By Andrew Keshner
Prices continue to rise as September inflation data came in higher than expected earlier this week
With all the worries about inflation and the possibility of a recession, just released earnings reports from major banks show that the wallets of many ordinary Americans can generally cope with higher prices – for now.
Equity markets ended Monday on a positive note after starting with a tumble and rebounding on the back of hotter-than-expected September inflation data.
Comments from executives at JPMorgan Chase & Co. (JPM), Wells Fargo (WFC) and Citibank (C) on this month’s third-quarter earnings calls suggested consumers still had their own rebound despite the pressure. However, the optimistic words were cut with caution.
It’s a reminder that assessing a person’s financial health is a tricky mix of sentiment and also dollars and cents. Consumer sentiment remained gloomy on Friday, but improved slightly according to the University of Michigan consumer sentiment gauge, and data showed retail sales were flat in September.
After JPMorgan’s third-quarter earnings and revenue estimates beat estimates, an analyst on the earnings call asked if any “cracks” were emerging, including for folks in the retail banking business.
There’s high inflation, rising interest rates, higher mortgage rates, questions about fuel prices and more, CEO Jamie Dimon said.
“It’s not a leap in the current numbers. It’s quite predictable that it will weigh on future numbers,” said the banker, who has been vocal about potential recession concerns. At the moment, however, the “balance sheet for consumers is very good,” he remarked at one point.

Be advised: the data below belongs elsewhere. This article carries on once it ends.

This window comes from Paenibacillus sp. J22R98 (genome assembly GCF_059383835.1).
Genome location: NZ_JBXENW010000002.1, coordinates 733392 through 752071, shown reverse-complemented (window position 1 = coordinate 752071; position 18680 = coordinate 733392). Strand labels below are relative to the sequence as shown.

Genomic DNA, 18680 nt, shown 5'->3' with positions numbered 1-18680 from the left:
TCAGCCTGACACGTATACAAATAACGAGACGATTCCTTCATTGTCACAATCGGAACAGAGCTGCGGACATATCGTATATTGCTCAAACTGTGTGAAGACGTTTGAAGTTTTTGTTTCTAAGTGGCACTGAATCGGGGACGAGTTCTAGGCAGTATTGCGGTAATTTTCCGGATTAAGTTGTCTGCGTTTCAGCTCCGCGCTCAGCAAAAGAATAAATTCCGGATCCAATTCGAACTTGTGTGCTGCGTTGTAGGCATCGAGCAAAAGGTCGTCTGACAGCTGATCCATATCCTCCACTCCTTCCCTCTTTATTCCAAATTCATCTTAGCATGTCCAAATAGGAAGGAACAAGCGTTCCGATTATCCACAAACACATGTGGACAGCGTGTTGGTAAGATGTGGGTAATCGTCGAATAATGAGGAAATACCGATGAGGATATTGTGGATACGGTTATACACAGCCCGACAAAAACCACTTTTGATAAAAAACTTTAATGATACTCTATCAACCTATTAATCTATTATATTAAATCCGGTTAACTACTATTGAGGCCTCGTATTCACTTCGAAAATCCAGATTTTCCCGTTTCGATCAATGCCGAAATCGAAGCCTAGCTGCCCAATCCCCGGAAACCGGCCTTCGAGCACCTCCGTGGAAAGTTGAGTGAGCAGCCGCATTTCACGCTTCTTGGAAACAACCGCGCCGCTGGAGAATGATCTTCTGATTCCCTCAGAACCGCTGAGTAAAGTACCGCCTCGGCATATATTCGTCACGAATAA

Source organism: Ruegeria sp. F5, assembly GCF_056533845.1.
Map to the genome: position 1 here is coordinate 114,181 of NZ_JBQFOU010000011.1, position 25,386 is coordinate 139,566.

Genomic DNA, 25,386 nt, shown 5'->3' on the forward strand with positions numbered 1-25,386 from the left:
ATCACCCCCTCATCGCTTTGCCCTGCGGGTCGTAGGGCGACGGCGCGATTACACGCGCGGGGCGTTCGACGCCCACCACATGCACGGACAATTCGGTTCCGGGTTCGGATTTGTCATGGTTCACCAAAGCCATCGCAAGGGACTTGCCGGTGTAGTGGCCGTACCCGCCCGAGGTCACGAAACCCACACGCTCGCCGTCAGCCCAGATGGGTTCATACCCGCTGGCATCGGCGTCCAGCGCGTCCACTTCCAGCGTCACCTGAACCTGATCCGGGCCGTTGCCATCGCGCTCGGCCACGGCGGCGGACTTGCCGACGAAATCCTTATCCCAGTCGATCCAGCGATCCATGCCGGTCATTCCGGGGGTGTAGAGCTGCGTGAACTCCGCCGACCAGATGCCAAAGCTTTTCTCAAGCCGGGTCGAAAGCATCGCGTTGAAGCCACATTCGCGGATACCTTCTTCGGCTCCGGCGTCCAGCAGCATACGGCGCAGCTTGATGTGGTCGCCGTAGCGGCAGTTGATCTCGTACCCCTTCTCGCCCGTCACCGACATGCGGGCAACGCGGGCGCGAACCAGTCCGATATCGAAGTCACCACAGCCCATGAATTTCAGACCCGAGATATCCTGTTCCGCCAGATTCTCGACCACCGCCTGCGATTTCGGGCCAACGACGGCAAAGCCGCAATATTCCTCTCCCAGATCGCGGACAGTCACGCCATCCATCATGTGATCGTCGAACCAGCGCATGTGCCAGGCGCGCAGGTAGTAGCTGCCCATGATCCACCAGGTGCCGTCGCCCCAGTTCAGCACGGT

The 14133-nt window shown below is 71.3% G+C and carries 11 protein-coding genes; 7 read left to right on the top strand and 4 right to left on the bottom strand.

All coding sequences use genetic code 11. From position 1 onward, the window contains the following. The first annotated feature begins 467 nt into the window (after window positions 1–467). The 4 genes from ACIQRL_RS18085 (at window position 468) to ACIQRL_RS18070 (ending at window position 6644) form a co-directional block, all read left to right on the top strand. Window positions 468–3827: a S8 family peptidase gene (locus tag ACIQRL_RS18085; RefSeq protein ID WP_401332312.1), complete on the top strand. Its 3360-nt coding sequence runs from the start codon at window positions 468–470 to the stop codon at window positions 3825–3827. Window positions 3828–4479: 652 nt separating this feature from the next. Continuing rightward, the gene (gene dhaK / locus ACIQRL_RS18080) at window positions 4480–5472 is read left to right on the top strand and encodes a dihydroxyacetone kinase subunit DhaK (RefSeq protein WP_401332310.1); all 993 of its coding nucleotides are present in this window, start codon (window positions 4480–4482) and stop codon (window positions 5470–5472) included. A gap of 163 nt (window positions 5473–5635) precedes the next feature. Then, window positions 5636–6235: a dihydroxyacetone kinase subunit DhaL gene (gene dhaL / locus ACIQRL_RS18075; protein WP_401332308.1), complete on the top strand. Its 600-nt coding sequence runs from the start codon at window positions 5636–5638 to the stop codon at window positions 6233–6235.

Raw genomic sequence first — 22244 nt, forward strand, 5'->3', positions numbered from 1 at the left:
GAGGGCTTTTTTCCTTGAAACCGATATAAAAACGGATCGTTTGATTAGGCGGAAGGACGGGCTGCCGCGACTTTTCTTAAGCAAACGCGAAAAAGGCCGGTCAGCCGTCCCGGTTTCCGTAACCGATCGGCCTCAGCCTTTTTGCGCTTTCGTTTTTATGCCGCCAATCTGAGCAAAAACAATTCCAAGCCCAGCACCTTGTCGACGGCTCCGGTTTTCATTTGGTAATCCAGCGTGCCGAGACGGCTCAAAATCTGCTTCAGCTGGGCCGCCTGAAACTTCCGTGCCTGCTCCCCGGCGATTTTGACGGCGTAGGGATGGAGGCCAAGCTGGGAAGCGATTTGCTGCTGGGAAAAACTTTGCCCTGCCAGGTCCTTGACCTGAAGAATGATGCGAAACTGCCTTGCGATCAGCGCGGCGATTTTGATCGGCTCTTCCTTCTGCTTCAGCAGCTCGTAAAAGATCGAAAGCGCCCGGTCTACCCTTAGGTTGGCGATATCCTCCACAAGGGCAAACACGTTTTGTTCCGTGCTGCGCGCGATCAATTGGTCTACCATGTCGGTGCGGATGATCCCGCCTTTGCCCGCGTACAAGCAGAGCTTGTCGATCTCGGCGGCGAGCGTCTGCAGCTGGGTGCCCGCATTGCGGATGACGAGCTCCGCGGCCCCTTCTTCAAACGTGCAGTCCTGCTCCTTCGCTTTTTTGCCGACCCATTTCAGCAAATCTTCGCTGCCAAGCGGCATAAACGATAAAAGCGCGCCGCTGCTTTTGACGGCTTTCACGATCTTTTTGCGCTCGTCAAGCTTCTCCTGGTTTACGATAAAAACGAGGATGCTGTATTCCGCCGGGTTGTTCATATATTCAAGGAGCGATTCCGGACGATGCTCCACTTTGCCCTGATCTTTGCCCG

At Wells Fargo, CEO Charlie Scharf noted that average deposits declined from Q2 to Q3 but are still above pre-pandemic levels. There is a segment of customers who are seeing their balances “steadily dropping” and their balances are now below pre-pandemic levels, he said.
“It’s important to note that this remains a small percentage of our overall customer base,” he said. “Overall, our consumer deposit health indicators, including cash flow, payroll and overdraft trends, still do not show heightened risk concerns,” he said.
Wells Fargo had stronger-than-expected third-quarter earnings to counter analyst miscalculations.
Britain and Europe face challenges, Citi CEO Jane Fraser said in a speech hours after Britain’s Prime Minister Liz Truss sacked her Chancellor of the Exchequer on Friday.
“However, the US economy remains relatively resilient. So while we see signs of an economic slowdown, consumers and businesses remain healthy,” Fraser noted.
“Supply chain constraints are easing, the labor market remains strong, so it’s all a question of what it takes to really tame consistently high core inflation,” she added. Citi’s profits exceed profit targets
Of course, the numbers and insights that surface on a major bank’s conference call are just a small glimpse into people’s financial health. Indeed, inflation rates, at four-decade highs, have become a key political issue in the midterm elections less than a month away.
It’s also worth noting that there are quite a number of people who either don’t have a bank account or use a bank’s services very little. Most Americans are “fully banked,” meaning they have a bank account and don’t use alternative financial services like payday loans, according to Federal Reserve analysis.
But an estimated 13% are underbanked and another 5% are unbanked. Without traditional banking access, these consumers — who tend to have lower incomes and are black and Hispanic — use services like check cashing services and payday lenders, the Fed data showed.
Black, Hispanic and Native American families are particularly vulnerable to inflation, research and polls show
The Dow Jones Industrial Average, S&P 500 and Nasdaq Composite all closed on Monday. JP Morgan, Well Fargo and Citi shares rose on Monday.
Wells Fargo stock is down about 9% year-to-date, while JPMorgan and Citigroup stock are down about 30% and 28%, respectively, over the same period.
(ENDS) Dow Jones Newswires
Copyright (c) 2022 Dow Jones & Company, Inc.